This "safe house" is called a stack, and this is a commonly found construct in microprocessors and software engineering in general. It is a simple buffer where the last number "pushed" onto the stack will be the first number taken from the stack. Think of a simple pile of playing cards on your desk - just don't shuffle them!

This "last-on, first off" behaviour is what allows us to "nest" subroutines. You saw this when we looked at the timing routines - it is perfectly acceptable to call a subroutine from within a subroutine:

PROCESSOR STACK:
0 1 2
Loop movlw d'100'        
  call WaitNms        
    WaitNms movwf timer_local    
      etc...    
      call loop1ms    
        loop1ms addlw d'255'
          etc...
          return
      etc...    
      return    
  rest of code...        

This diagram shows a simplified program that creates a 100ms delay using the delay routines studied before. Starting at the top left, the main program puts 100 into the working register and calls WaitNms. At this point, the return address is pushed onto the stack, and the stack pointer is incremented, moving us across the page. We then enter the WaitNms subroutine, represented by the different background colour. When the processor meets "call loop1ms", it pushes another return address onto the stack, and jumps to another subroutine. At the end of "loop1ms", the processor meets the first "return" statement, and "pops" the last number from the stack. This moves us left, as the stack pointer is decremented. The processor will meet the next return, and again will retrieve the return address from the stack, and we're back in our main program.

The stack is a separate section of memory - it is not in programme memory or data memory, and we can not access it in any way. It is entirely managed by the processor during subroutine operations. This is in contrast to some larger processors that let you store your own variables there.

VERY IMPORTANT

The stack is subject to one major limitation - it can only contain 8 locations!

This means that you CAN NOT nest more than 8 subroutines. This is vitally important! Subroutines are an excellent way of making code structured and logical, but use them carefully! Unfortunately, there is no mechanism within the processor to tell you that you have exceeded the maximum number of locations.

Worse than that, the stack operates as a circular buffer - this means that when you push the ninth location onto the stack, it wraps around and overwrites the first location in the stack! Using the example above, imagine that the WaitNms subroutine somehow managed to call to many nested subroutines and used too many locations in the stack - when the processor meets the return, it will try to recover the return address from the stack and find the wrong address because it was overwritten during the subroutine. At this point, the program will return to the wrong point and probably crash!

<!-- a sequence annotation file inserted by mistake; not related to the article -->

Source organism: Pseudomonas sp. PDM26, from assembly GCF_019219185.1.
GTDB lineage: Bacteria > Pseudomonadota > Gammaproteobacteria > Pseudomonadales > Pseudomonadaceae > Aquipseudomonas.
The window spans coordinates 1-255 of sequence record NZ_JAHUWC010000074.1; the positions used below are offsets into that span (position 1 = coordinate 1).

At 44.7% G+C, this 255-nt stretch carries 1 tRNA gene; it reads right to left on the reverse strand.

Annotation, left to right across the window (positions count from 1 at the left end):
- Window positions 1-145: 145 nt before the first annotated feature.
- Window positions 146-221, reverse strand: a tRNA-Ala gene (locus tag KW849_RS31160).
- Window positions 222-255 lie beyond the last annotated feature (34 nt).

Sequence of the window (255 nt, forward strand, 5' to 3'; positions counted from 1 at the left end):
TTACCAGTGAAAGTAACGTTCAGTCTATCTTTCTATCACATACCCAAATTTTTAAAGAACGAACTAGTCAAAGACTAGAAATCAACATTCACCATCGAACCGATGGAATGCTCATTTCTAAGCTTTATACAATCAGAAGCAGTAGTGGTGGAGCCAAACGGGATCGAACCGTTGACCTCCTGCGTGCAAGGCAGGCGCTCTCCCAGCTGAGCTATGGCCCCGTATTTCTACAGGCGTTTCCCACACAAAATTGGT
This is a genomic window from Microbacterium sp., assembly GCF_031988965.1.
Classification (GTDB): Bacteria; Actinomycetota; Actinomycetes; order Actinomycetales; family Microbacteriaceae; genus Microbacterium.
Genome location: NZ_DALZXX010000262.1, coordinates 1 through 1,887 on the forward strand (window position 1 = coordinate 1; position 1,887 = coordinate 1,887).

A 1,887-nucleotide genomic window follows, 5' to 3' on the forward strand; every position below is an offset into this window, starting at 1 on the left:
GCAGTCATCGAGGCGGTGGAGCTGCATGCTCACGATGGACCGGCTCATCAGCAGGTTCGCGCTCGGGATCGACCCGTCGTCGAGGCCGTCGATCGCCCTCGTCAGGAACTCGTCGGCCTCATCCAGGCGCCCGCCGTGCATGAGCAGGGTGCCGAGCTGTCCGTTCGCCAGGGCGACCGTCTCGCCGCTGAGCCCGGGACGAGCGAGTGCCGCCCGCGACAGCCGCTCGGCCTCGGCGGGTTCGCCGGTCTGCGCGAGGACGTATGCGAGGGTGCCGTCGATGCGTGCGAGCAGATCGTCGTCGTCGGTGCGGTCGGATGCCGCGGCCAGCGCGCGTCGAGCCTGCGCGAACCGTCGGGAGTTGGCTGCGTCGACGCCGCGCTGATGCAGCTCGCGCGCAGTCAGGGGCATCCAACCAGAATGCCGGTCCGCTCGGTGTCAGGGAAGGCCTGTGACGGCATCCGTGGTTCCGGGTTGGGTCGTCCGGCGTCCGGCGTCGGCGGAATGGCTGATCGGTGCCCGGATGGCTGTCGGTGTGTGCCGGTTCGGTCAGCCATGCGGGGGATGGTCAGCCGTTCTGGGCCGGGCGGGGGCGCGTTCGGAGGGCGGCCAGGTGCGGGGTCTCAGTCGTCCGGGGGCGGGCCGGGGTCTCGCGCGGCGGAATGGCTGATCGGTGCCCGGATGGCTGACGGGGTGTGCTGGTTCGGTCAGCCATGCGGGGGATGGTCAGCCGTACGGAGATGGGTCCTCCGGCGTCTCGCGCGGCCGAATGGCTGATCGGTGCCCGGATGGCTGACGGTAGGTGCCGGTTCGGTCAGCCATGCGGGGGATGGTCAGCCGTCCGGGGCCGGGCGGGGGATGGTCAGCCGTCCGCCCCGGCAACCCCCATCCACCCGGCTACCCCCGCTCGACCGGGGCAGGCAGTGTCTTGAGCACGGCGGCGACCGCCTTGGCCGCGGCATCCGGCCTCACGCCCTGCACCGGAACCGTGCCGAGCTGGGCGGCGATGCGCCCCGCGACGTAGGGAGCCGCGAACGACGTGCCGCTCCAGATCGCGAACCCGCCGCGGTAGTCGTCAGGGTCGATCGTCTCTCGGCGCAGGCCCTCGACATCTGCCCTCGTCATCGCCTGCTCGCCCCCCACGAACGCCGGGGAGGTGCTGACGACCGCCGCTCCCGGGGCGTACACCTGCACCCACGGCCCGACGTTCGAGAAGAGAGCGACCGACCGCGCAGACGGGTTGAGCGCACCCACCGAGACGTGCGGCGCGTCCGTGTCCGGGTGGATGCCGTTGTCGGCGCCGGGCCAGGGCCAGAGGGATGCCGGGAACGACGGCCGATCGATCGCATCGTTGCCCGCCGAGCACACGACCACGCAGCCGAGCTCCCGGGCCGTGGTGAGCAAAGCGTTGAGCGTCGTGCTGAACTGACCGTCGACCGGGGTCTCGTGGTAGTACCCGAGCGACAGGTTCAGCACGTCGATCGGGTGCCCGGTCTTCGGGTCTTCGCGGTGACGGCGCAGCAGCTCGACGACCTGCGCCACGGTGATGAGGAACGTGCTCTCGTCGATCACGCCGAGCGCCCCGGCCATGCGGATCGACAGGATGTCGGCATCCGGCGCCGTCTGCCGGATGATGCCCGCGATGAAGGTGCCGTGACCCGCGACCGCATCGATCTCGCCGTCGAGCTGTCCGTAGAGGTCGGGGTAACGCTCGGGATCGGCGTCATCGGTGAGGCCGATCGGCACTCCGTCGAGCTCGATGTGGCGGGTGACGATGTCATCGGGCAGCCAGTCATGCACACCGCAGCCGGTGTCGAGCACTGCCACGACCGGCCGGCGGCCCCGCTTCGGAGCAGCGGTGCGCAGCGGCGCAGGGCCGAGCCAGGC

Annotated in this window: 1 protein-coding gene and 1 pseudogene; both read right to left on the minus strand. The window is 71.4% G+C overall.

When writing your program, be careful to match every call with a return. Don't jump out of a subroutine back into the main programme loop because the stack will quickly overflow.

Optimising subroutines

This next tip might seem somewhat esoteric at this stage, but it's surprising how frequently you'll be able to implement this, so I don't see any reason to not mention it at this stage.

Wait1Second  movlw    d'250'     ;250mS
             call     WaitNms    ;
             movlw    d'250'     ;250mS
             call     WaitNms    ;
             movlw    d'250'     ;250mS
             call     WaitNms    ;
             movlw    d'250'     ;250mS
             call     WaitNms    ;
             return
    

This subroutine generates a 1 second delay by calling WaitNms four times with each time taking 250 milliseconds. Note that the last time we call WaitNms - when returning from the WaitNms subroutines, we meet a return statement, and the Wait1Second subroutines ends.

But, contrast it with these two lines:

             movlw    d'250'     ;250mS
             call     WaitNms    ;
    

When the processor arrives at the goto statement, it will jump to the WaitNms subroutine instead of calling it. At the end of the WaitNms subroutine, the processor will meet a return. This return actually serves to mark the end of the Wait1Second subroutine.

PROCESSOR STACK:
0 1 2
Start bsf PORTB,0        
  call Wait1Second        
    Wait1Second movlw d'250'    
      call WaitNms    
        WaitNms movwf
          etc...
          return
      movlw d'250'    
      call WaitNms    
        WaitNms   movwf
          etc...
          return
      movlw d'250'    
      call WaitNms    
        WaitNms movwf
          etc...
          return
      movlw d'250'    
      goto WaitNms    
    WaitNms movwf    
      etc...    
      return    
  rest of code...        

This diagram attempts to show this. Note how the subroutines are called normally the first three times, but for the last time, the program just jumps to WaitNms. This shortcut has saved a programme memory word, and a couple of processor cycles. Although it might not seem like a big deal, I promise you that you'll be able to use this often, and the savings soon stack up.

Summary and conclusions

In this section, we've looked in detail at the mechanism of gotos, subroutines, and the programme counter. We will return to these subjects in the future.